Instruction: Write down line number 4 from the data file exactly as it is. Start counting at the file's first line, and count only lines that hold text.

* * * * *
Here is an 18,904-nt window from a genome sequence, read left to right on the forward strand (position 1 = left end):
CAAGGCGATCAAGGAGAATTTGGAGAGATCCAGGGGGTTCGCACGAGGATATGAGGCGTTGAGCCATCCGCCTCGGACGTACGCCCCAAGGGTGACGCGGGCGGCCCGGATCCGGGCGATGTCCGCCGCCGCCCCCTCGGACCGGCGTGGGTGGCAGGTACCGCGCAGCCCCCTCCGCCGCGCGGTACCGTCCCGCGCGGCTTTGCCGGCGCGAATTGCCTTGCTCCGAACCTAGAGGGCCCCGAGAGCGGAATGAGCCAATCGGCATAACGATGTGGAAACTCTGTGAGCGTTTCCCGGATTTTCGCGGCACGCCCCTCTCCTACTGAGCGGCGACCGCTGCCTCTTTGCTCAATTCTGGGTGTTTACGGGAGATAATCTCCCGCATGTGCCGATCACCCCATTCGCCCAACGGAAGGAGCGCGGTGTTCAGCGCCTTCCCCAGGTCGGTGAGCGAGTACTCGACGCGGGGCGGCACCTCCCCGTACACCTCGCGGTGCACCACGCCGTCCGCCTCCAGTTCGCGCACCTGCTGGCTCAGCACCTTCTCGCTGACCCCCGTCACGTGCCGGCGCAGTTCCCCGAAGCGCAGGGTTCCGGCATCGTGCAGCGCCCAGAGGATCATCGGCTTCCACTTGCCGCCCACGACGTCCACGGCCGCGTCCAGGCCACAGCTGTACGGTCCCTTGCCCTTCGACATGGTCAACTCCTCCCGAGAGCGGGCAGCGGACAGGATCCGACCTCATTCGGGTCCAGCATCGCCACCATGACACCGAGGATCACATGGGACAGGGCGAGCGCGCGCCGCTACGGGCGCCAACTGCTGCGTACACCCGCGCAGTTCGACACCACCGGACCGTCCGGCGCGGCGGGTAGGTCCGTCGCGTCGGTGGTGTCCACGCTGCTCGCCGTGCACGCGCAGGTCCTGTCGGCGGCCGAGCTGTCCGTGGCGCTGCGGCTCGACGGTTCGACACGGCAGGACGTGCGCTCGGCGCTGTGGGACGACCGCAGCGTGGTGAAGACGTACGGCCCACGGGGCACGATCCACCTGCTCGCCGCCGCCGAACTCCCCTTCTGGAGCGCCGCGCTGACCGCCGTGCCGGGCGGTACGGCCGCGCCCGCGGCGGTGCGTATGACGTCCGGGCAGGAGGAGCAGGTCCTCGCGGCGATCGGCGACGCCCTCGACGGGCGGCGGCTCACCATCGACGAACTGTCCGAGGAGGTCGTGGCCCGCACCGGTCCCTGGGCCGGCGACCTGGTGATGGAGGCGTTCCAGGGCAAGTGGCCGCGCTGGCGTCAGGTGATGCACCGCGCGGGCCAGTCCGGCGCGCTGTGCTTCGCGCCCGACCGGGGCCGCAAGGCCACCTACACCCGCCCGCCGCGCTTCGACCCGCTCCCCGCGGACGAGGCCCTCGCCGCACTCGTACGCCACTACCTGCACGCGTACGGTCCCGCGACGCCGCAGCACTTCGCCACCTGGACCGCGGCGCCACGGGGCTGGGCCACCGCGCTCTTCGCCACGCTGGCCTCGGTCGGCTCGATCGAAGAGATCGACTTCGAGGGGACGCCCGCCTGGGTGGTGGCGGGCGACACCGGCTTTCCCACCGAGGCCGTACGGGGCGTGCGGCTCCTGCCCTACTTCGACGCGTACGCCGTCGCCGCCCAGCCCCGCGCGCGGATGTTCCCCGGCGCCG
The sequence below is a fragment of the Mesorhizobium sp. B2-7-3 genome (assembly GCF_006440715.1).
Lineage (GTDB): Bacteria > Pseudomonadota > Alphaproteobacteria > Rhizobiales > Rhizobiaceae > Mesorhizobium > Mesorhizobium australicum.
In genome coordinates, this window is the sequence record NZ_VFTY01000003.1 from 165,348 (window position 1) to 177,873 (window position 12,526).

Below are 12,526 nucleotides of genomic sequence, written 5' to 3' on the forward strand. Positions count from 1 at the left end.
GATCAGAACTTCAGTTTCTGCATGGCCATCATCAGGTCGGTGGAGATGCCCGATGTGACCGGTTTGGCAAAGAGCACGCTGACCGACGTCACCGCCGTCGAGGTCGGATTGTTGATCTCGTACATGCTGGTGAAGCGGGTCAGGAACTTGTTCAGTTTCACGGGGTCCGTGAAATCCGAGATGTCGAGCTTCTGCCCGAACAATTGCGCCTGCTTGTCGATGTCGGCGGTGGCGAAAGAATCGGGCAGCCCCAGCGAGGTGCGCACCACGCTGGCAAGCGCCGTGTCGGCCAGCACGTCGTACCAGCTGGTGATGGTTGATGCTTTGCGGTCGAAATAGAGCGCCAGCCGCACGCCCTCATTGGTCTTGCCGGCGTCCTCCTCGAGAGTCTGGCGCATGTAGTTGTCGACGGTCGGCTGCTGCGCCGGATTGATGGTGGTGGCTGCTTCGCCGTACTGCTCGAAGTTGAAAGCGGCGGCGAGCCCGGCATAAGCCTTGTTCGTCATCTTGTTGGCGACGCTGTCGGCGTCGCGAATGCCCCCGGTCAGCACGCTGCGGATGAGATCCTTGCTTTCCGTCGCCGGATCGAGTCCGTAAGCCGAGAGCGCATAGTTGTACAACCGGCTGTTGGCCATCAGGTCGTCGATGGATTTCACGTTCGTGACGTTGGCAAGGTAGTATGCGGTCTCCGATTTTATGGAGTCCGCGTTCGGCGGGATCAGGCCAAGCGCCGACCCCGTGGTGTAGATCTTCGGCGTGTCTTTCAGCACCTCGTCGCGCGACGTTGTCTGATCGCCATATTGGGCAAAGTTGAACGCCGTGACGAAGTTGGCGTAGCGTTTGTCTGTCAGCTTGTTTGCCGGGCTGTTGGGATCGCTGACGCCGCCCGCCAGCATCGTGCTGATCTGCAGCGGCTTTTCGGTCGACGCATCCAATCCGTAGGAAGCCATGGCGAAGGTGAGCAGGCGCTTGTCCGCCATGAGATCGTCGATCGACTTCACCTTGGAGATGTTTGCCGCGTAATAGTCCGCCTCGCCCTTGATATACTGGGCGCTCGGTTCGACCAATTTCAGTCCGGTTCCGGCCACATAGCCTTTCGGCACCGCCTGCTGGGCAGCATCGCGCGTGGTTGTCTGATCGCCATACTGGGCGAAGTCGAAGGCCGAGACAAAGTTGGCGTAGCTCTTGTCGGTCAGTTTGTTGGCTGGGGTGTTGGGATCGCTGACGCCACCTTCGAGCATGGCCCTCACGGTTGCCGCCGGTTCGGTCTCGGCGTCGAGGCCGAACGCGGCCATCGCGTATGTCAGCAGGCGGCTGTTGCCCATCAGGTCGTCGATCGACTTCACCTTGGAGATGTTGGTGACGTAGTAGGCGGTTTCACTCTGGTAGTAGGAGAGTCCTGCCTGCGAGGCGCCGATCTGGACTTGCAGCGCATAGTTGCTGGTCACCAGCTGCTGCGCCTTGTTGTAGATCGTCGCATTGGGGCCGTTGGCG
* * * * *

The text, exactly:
Lineage (GTDB): Bacteria > Pseudomonadota > Alphaproteobacteria > Rhizobiales > Rhizobiaceae > Mesorhizobium > Mesorhizobium australicum.